Future Tech

What Artificial Intelligence Isn’t

Rick Delgado 19-01-2015

Are intelligent, sentient robots going to take over the world? Not today — and maybe not ever.


Give credit to Hollywood for many of the fears surrounding artificial intelligence Here's Why Scientists Think You Should be Worried about Artificial Intelligence Do you think artificial intelligence is dangerous? Does AI may pose a serious risk to the human race. These are some reasons why you may want to be concerned. Read More (AI). The big screen has caused us to picture Will Smith battling robots, or Sarah Connor taking on Skynet every time we hear the term. Even new Hollywood releases, like 2014’s Transcendence and the up-and-coming Chappie, further perpetuate this stereotypical view of artificial intelligence.

The reality is a lot more complicated.  Artificial intelligence, described generally, is simply a set of technologies for building computer systems that can perform complex analytic tasks 8 Skilled Jobs That May Soon Be Replaced By Robots Are machines coming for your job? You might be surprised. Recent advances in AI are putting white collar jobs at risk. Read More  independently.  Simple examples include everything from speech recognition and decision-making to visual perception. There are a number of narrow-but-useful AI systems in existence, like Siri or Xbox One’s Kinect.

What AI Isn’t

Let’s take a moment to quell our fears and discuss what AI is not. First of all, machine intelligence has nothing to do with being “alive” or even “conscious.”  Modern artificial intelligence can match or exceed human capabilities in narrow domains (like chess, or answering Jeopardy questions) but they lack the flexibility and generality of the human mind.  These systems are not “people” and can only act with close human supervision and direction.  They are simply advanced computer systems built to simulate some aspects of human intelligence You Won't Believe It: DARPA Future Research Into Advanced Computers DARPA is one of the most fascinating and secretive parts of the US government. The following are some of DARPA's most advanced projects that promise to transform the world of technology. Read More .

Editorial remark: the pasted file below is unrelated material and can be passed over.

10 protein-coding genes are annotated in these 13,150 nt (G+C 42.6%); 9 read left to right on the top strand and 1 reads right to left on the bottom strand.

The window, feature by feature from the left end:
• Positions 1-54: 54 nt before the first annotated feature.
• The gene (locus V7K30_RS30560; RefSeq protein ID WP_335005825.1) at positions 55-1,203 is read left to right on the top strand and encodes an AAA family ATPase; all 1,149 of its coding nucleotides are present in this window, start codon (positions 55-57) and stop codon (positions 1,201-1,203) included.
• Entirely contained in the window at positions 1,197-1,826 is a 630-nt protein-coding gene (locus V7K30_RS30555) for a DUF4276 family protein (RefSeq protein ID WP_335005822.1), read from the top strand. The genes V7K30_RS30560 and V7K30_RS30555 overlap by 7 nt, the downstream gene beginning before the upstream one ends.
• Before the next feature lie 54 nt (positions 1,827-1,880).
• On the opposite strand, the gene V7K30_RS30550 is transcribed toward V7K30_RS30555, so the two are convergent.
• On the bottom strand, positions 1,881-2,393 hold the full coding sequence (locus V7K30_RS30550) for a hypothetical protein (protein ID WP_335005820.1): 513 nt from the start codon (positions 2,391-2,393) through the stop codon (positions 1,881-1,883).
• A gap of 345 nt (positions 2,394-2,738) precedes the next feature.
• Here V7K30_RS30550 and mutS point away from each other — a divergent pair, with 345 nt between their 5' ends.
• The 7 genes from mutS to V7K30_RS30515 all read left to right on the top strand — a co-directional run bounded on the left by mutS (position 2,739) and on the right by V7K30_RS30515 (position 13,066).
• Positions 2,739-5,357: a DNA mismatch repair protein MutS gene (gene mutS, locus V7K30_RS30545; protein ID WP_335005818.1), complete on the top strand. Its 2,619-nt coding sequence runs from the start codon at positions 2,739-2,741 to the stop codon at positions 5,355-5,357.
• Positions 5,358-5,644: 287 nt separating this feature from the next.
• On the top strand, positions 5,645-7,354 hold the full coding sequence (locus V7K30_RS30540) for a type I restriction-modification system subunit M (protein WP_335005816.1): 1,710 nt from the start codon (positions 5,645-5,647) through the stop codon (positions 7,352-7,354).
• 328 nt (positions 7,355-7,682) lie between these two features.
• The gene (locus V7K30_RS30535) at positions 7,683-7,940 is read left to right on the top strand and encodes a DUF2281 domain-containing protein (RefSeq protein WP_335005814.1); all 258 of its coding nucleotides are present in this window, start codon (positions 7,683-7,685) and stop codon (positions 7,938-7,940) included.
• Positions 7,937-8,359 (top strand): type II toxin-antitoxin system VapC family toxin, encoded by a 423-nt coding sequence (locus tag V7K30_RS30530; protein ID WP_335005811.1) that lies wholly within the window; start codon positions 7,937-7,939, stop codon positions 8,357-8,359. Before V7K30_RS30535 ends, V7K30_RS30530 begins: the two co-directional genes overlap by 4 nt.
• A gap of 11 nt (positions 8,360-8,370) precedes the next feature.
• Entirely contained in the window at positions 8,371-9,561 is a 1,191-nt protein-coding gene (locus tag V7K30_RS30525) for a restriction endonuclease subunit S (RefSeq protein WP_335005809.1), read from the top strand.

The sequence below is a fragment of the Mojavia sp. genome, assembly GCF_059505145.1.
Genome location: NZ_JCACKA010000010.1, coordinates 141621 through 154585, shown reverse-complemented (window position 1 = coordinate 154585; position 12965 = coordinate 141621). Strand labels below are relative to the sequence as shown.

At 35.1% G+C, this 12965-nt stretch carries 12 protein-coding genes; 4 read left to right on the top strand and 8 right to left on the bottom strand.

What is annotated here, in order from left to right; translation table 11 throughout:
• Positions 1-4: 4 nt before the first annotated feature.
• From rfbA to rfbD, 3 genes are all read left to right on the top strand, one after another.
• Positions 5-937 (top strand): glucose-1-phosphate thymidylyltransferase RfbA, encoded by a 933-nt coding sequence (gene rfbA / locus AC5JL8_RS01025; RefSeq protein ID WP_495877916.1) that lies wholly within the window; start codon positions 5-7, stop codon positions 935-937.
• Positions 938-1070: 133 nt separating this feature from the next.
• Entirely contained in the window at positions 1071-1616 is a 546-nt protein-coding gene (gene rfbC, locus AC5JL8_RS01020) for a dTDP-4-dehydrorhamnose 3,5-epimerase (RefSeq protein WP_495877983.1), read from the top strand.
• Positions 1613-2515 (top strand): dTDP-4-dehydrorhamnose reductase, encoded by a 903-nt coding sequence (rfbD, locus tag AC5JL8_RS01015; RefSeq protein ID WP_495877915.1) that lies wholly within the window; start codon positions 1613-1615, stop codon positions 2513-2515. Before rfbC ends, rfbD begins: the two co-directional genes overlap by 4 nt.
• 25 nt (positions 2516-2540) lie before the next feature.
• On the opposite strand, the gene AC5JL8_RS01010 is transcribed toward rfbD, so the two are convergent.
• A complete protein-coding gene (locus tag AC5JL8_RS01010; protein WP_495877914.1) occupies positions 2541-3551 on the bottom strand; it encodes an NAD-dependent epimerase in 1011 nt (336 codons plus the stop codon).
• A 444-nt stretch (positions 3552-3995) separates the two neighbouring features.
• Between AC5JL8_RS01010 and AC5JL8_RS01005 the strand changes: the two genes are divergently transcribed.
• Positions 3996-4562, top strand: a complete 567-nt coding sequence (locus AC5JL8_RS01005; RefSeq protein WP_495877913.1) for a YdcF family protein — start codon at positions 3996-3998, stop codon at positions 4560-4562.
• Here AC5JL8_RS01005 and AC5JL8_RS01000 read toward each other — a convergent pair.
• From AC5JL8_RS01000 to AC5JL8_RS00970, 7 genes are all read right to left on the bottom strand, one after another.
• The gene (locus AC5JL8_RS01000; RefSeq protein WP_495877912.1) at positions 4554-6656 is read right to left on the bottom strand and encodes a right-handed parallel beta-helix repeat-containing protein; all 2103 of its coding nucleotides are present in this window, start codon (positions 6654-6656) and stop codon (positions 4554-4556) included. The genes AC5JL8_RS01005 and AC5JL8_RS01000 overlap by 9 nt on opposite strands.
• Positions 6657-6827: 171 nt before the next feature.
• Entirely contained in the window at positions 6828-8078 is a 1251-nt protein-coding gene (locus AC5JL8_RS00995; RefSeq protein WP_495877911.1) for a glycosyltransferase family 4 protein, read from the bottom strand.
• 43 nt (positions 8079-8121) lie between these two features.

Artificially intelligent software is controlled by humans.  Modern software is laser-focused on performing a single task – it is not generally creative, and does not act independently outside its domain.  As our algorithms becomes more powerful, perhaps we will begin to see software tools that can operate more independently across a broader and broader range of domains, but that’s a long ways off.  Smart people who are concerned about artificial intelligence research (like Elon Musk, who recently donated $10,000,000 to address the problem) aren’t concerned about today’s technology, they’re concerned about artificial intelligence systems that may exist at some time in the future.


For now, there’s no need to fear a robotic apocalypse Microsoft, Artificial Intelligence, and The Robot Apocalypse Microsoft is giving a line of autonomous robots a serious look. Is this the beginning of the end for humans, or just another step forward in the push for safe artificial intelligence? Read More  just yet.

What AI Is

Now that we’ve addressed some of the misconceptions surrounding artificial intelligence, it may be helpful to discuss modern examples of artificial intelligence as well as gadgets already relying on this technology.

AI is already here. This isn’t some future, theoretical technology we are working on. AI machines are already among us. Take for example Microsoft’s recent security robot demonstration. Called the K5, these autonomous machines stand 5 feet tall, weigh 300 pounds, and are equipped with HD cameras, sensors, alarms, Wi-Fi and – you guessed it – artificial intelligence. These machines have been programmed to recognize if something is out of place, like an injured employee or a potential trespasser. And as technology improves, the K5 will become more capable of recognizing even smaller discrepancies than humans can.

Windows Cortana


But the search for artificial intelligence can be even simpler. If we refer back to our earlier definition, the wave of new digital assistants could be classified as AI. Of course, there are those who disagree, stating that these machines don’t have true intelligence, only the appearance of intelligence. While that may be the case, if AI is defined as something that performs human tasks, like writing in a calendar, searching the web and recognize and analyzing voice queues, then Siri, Google Voice and Cortana Cortana Talks Back: Laugh, Cry & Love With Windows Phone's Digital Assistant Bored with no one to talk to? Why not strike up a conversation with your Windows Phone? These cues will make Cortana talk. Read More all qualify.